Arts

Holocaust Memorial Day is an opportunity for everyone to remember the Holocaust, Nazi Persecution and subsequent genocides. There is no set format for activities and we encourages everyone to commemorate HMD in a way which is relevant to their own lives and communities.
 
Perpetrators of genocide attempted to destroy all traces of the cultures of the people they attempted to annihilate. During the Holocaust many Jewish people asserted their identity and humanity by preserving their culture in the worst of circumstances. Helping to keep alive the culture of a targeted people by including an artistic performance in your HMD event can be moving and profound.  
 
The experiences of those who were murdered and survivors of genocide have inspired a wide range of artistic work including music, dance, drama and poetry. We provide a range of resources and suggested ideas for commemorating HMD through artistic performances.
 

HMD 2017: How can life go on?

Holocaust Memorial Day Trust (HMDT) is seeking 12 groups (one per region or nation of the UK) to create a permanent artwork in their local community which commemorates Holocaust Memorial Day.

In keeping with our theme for this year's HMD, How can life go on?, the artworks created will explore the themes identified for this year's HMD Arts Programme - motifs of absence and the roots needed for life to regrow after a genocide.

The permanent artworks could include sculpture, murals, mosaics, gardens, pathways or structures - there are many possibilities, and we would love a broad range of ideas!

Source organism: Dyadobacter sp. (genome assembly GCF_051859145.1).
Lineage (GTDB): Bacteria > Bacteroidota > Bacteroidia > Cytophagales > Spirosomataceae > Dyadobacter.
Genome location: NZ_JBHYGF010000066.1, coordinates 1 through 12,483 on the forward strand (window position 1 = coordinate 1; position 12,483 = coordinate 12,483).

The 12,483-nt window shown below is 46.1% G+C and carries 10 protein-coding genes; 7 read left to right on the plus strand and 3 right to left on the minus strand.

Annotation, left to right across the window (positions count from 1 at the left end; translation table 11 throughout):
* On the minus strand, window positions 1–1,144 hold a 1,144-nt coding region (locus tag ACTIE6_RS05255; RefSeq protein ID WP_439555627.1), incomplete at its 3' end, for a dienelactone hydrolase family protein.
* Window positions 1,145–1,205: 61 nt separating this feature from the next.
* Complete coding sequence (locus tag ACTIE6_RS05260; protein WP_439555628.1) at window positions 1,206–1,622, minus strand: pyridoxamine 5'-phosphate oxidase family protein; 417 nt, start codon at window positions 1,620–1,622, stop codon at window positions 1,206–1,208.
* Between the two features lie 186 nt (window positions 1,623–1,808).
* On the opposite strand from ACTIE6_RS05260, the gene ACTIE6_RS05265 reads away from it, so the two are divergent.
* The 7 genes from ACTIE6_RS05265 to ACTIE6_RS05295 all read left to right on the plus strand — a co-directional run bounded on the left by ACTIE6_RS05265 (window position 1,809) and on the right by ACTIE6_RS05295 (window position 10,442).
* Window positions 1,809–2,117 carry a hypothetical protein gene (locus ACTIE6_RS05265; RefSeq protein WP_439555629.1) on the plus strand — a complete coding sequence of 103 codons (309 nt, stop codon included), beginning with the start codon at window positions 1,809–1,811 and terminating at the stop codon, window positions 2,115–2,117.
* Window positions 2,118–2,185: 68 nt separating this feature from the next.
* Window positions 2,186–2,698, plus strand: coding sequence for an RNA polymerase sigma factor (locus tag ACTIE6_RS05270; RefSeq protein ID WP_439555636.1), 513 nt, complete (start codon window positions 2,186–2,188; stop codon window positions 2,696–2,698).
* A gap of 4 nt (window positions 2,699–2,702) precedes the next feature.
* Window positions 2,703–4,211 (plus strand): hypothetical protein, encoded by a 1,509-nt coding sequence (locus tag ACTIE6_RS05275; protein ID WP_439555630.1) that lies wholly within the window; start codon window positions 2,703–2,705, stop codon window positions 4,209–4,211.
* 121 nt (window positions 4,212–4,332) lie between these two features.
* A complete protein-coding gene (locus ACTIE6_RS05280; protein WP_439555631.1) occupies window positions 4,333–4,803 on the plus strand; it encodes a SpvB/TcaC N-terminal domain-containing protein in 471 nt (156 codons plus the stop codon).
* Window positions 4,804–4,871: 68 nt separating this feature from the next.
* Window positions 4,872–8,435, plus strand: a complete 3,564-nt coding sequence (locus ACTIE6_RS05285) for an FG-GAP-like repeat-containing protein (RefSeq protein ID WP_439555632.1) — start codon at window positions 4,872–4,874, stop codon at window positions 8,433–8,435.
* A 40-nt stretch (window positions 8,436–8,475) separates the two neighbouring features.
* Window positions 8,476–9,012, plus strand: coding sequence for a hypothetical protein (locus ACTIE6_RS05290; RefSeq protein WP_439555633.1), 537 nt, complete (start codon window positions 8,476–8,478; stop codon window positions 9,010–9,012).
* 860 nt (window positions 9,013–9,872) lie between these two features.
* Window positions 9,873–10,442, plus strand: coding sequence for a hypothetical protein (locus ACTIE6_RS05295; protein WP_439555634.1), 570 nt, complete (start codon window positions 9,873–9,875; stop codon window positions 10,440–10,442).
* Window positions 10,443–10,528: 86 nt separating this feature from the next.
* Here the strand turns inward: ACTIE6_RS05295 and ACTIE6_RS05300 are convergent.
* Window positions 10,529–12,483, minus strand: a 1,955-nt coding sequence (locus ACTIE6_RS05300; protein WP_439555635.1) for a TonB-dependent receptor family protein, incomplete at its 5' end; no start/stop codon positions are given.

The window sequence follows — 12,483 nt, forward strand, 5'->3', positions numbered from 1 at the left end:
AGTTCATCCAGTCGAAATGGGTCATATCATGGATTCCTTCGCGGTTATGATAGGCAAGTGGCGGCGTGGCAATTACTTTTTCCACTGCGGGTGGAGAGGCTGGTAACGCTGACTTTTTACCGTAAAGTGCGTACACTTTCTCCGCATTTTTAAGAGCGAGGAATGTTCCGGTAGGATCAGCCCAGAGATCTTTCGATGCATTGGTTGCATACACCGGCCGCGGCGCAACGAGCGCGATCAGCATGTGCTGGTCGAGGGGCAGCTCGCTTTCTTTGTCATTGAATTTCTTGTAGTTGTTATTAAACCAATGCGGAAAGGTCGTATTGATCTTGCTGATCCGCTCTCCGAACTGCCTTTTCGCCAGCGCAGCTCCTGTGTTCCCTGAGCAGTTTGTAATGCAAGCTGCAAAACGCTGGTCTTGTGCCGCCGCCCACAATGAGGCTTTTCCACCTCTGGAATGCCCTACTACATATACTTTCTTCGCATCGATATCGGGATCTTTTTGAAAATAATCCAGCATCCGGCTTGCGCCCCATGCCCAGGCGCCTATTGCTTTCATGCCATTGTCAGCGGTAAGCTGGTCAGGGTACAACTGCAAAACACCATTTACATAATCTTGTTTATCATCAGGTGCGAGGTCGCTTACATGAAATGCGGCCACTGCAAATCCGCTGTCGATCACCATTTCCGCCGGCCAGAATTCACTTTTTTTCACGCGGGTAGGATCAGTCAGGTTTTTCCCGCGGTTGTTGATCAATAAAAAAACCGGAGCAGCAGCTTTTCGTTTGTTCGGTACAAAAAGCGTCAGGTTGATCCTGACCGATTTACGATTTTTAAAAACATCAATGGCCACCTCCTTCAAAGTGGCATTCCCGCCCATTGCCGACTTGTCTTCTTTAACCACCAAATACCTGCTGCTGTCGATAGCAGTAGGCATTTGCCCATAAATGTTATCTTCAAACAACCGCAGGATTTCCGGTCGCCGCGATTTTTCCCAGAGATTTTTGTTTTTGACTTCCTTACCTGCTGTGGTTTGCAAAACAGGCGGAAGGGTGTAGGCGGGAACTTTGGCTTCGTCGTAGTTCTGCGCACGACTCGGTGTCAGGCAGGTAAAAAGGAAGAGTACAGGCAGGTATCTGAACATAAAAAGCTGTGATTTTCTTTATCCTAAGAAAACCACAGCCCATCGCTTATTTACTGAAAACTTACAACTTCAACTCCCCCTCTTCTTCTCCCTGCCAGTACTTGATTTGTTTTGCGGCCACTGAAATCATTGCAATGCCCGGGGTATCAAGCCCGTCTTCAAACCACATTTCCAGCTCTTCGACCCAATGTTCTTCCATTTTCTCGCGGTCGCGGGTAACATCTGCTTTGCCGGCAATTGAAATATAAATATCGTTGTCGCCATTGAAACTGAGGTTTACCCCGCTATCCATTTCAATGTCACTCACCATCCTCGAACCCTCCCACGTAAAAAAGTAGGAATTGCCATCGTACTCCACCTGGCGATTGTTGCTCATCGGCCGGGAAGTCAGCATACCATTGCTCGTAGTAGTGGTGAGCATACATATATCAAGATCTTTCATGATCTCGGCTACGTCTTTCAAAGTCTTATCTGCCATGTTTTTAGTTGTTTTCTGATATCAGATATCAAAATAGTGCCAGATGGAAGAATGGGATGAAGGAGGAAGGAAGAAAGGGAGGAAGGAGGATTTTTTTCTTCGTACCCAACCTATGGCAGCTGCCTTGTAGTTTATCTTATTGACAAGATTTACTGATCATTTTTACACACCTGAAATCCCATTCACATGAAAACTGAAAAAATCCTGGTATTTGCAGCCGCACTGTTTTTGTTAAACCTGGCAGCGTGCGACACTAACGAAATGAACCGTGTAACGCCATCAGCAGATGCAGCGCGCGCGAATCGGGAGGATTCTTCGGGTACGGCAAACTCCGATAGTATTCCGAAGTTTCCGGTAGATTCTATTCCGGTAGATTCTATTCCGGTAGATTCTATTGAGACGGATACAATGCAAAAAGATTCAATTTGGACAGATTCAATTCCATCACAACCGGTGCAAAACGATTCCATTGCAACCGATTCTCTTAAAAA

For more information about this project and details of how to apply please see the documents below:

HMD 2017 arts programme information

HMD 2017 arts programme application form 

Deadline for applications: 9am, Friday 30 September 2016

 

Memory Makers

Our Memory Makers project paired Holocaust and genocide survivors with nine British artists, who explored their stories through writing, poetry, film, ceramics, illustration and collage for Holocaust Memorial Day 2015. Memory Makers ensured that survivors’ experiences were not lost to history, and that a new generation could engage with these important stories of genocide. 

Members of the public were also encouraged to submit their own personal artistic responses for Holocaust Memorial Day 2015. If you are interested in trying this you might find our activity sheet useful in helping you get started

Ceramicist Clare Twomey’s work ‘Humanity is in our Hands’ which formed part of the Memory Makers project will continue throughout Holocaust Memorial Day 2016.

Moving Portraits

As part of the project we commissioned five unique survivor portraits that picture these individuals holding objects that help to Keep the memory alive for them. What is so striking about these photographs is that each one has one subtly moving element.
 
Child survivor of the Holocaust Joan Salter holding a photo of her in Portugal ahead of her voyage of escape to the US 
 
You can download Moving Portraits to use as part of your Holocaust Memorial Day event, whether you want to project them on a screen or a wall in the background or have them as a centrepiece of the programme to bring to life the important stories they embody.
 
If you have any enquiries about these projects please email arts@hmd.org.uk.